India to woo sovereign wealth and pension funds with tax exemptions

The Prime Minister has already held talks with 20 top funds and officials say they were building up on the talks.

Published: 08th November 2020 08:00 AM  |   Last Updated: 08th November 2020 08:00 AM   |  A+A-

PM Modi

Prime Minister Narendra Modi. (Photo | PTI)

NEW DELHI:  India will aggressively woo sovereign wealth funds and pension funds with tax exemptions to entice them into investing in sectors including telecom, transport, logistics, energy, and education. “We are talking to some of the top pension funds including from the US, Norway and Denmark, as well as with sovereign wealth funds from Saudi Arabia, Kuwait, Qatar and Singapore. We want to get them to invest top dollars in long term projects in energy, including renewables, telecom, water, and sewage treatment plants, food logistics, industrial parks, and even in education,” said a senior finance ministry official.

The Prime Minister has already held talks with 20 top funds and officials say they were building up on the talks. “There is a provision in the income tax act from this year’s budget to give such funds a tax exemption for specified infrastructure investments. We have given one such exemption earlier this week, more will follow,” an officials said. Abu Dhabi’s Sovereign Wealth Fund-MIC Redwood 1 RSC Limited-became the first foreign SWF to be granted 100 per cent income-tax exemption for long-term infrastructure investments.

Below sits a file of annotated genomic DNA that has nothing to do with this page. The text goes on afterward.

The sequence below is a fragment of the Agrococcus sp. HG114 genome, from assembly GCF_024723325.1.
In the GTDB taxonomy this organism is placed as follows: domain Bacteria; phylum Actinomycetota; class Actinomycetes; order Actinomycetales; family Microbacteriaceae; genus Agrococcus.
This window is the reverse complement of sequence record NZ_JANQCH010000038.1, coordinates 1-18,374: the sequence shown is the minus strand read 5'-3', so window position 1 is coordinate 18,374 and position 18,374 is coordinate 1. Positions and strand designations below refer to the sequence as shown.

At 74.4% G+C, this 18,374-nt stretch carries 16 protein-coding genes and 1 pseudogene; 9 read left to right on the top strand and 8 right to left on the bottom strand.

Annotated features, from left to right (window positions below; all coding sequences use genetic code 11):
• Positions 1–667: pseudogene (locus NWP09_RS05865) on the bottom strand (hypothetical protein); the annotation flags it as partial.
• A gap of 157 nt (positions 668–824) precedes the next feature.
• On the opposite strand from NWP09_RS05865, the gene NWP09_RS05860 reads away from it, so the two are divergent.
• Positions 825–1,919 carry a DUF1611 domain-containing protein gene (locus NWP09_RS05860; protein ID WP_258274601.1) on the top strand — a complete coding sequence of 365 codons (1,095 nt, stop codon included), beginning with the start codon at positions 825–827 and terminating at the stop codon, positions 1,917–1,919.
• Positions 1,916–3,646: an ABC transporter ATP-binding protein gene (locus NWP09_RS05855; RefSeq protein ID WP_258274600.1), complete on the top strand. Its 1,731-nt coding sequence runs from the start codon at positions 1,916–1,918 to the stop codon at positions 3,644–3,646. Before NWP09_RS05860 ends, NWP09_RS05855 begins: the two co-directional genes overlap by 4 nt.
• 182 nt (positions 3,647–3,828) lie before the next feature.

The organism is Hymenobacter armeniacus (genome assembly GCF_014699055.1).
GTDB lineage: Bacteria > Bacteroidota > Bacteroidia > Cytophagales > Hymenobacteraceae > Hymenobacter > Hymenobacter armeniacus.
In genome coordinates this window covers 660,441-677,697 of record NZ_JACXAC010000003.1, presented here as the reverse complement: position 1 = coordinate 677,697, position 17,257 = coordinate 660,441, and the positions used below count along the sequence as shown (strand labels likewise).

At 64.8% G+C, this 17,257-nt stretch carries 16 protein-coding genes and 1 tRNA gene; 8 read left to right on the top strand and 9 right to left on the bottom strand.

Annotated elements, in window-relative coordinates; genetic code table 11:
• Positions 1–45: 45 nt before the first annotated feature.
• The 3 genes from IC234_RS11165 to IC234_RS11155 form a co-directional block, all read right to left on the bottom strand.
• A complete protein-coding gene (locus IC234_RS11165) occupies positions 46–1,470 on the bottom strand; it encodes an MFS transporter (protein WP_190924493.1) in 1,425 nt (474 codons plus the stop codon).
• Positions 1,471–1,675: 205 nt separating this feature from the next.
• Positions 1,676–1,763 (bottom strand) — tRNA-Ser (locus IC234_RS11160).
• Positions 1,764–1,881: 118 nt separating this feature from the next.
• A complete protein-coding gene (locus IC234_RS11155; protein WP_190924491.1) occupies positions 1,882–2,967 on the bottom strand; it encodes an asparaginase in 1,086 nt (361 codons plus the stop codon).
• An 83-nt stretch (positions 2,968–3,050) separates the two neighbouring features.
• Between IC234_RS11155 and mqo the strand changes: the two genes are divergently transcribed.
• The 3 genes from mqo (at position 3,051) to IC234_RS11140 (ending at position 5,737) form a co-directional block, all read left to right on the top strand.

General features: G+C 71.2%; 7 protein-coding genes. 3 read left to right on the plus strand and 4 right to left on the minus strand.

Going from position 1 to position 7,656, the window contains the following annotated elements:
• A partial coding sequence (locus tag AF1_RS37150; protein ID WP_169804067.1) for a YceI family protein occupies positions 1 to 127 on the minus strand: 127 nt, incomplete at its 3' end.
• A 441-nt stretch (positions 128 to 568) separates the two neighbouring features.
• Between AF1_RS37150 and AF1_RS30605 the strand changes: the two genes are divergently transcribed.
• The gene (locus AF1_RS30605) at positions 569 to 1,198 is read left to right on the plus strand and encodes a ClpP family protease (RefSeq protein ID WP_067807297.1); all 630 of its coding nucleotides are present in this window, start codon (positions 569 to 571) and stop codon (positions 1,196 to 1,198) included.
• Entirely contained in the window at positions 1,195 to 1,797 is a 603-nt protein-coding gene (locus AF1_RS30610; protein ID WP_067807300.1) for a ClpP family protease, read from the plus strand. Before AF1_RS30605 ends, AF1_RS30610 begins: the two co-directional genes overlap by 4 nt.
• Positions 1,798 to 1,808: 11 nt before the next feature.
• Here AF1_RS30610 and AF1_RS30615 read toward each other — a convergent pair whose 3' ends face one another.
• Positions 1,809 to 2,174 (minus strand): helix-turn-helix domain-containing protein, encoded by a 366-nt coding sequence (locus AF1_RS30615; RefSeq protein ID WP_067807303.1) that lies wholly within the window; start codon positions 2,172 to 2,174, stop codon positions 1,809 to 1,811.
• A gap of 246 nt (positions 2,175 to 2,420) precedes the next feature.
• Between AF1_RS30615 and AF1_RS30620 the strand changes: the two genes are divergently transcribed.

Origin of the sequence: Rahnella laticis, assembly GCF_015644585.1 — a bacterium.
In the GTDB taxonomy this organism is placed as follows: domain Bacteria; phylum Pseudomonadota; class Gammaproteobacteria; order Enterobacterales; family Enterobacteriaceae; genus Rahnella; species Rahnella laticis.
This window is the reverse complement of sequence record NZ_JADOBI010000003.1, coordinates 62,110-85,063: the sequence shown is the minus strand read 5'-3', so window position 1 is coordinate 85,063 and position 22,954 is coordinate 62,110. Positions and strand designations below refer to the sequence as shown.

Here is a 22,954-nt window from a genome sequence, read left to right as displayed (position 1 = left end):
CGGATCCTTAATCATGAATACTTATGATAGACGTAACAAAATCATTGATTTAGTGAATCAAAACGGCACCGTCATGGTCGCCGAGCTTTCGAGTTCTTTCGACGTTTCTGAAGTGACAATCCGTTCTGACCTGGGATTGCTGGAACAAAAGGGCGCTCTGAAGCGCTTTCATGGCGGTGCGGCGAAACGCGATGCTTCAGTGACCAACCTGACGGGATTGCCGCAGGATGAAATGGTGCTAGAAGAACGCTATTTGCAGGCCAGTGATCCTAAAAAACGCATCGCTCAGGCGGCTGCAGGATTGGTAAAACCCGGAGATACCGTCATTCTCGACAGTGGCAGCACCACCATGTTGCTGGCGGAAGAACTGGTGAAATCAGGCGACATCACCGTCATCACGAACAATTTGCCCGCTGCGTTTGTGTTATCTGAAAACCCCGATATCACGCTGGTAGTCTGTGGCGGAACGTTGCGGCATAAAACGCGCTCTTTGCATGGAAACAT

The Government could expand the list of infrastructure projects eligible for tax exemptions “depending on demand for specific sectors.” SWFs and Pensions funds are being wooed since they hold trillions of dollars in assets, of which a large slice is usually invested in long term debt or equity. The top five global pension funds alone hold nearly $4 trillion worth of assets.

Assets under mana g ement at the world’s 300 largest pension and sovereign funds had increased in value by 8 per cent to a total of $19.5 trillion in 2019, according to statistics compiled by Thinking Ahead Institute. “We are targeting the big 20 as they account for 40 per cent of this money. But others are also welcome,” a finance ministry official said. “They like predictability of returns and safety. We think we can promise them that.”


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